Proposed Bill Would Allow for Additional Liquor Permits in Redevelopment Areas

hackensack new jersey liquor license permits
Downtown Hackensack | Photo Credit: Jhouston1956 via Flickr

Hackensack is a transit-oriented district designated in need of redevelopment and because of this it would be eligible to issue non-saleable, non-transferable liquor permits if proposed legislation is passed. Assembly Bill 4734 could allow these limited liquor permits elsewhere as well, but only Hackensack meets the current criteria right now.

“A lot of development is going on in and around Hackensack, property values have gone up,” said Jerome (Jerry) Lombardo, Chairman of the Board of the Main Street Business Alliance in Hackensack. “Major developers have realized that Hackensack is teed up for development. It’s kind of like a mosaic, every little piece helps you move the whole thing forward.”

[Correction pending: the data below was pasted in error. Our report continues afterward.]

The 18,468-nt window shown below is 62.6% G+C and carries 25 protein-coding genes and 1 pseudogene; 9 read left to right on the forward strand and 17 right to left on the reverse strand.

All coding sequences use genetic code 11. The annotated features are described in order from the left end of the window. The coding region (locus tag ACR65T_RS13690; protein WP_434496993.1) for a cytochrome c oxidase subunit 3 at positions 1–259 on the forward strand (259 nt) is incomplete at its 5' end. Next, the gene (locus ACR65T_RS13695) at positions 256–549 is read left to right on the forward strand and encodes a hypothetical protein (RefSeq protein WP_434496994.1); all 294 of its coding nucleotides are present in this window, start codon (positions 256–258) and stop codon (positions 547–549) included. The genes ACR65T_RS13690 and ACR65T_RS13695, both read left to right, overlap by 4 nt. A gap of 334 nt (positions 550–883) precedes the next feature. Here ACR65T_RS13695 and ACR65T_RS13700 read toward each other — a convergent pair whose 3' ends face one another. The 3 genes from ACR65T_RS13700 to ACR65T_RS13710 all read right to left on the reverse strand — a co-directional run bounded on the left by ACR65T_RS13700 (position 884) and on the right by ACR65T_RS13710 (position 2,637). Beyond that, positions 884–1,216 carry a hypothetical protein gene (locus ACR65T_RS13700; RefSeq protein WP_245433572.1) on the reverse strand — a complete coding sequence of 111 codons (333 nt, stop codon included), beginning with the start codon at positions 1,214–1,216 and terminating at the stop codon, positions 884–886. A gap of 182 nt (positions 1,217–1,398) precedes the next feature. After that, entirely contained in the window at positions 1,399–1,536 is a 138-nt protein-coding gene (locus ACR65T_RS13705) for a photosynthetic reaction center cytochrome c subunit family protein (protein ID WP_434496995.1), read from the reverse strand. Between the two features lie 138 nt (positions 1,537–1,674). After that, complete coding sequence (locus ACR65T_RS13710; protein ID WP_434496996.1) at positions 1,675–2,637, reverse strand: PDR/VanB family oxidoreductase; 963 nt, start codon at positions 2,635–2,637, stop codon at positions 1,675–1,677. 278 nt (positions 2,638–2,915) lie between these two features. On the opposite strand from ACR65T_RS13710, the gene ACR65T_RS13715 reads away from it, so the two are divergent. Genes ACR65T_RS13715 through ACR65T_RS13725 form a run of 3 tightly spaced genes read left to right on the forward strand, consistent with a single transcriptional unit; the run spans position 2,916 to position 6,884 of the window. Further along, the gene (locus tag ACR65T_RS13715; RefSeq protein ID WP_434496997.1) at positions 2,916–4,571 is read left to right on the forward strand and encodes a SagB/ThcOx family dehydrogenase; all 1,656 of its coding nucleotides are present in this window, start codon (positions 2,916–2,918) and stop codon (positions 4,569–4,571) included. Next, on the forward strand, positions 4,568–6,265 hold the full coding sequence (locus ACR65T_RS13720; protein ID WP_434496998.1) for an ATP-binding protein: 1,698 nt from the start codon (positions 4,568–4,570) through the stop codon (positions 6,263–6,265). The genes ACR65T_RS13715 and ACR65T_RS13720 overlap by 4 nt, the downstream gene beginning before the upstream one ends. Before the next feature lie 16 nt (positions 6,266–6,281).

Additional development plans for a new performing arts center and 1,000 new apartments atop retail on Main Street have made Hackensack even more attractive to developers and Mr. Lombardo agreed, “As an additional puzzle piece, we know that we need to be able to sell alcohol in the downtown.”

Assemblyman Gordon M. Johnson is sponsoring the bill because traditional liquor licenses are cost prohibitive for smaller businesses and said, “The city or some entity will hold the ownership of this permit and will issue them to small restaurants.” And these permits will not be available to large chain restaurants.

Existing liquor license holders will be given part of the proceeds from the issuance to make up for the added competition. The Mayor of Hackensack, John P. Labrosse, Jr., is a proponent of the permits, “The nice thing about this bill is that it gives something back to existing license holders. We want a little bit of a restaurant crawl where people are walking up and down the street. We want a busy, vibrant, pedestrian-friendly downtown, that serves liquor.”

All officials involved are confident the bill will pass in the Assembly but realize it may need to be approved by the new governor of New Jersey after the election this fall.


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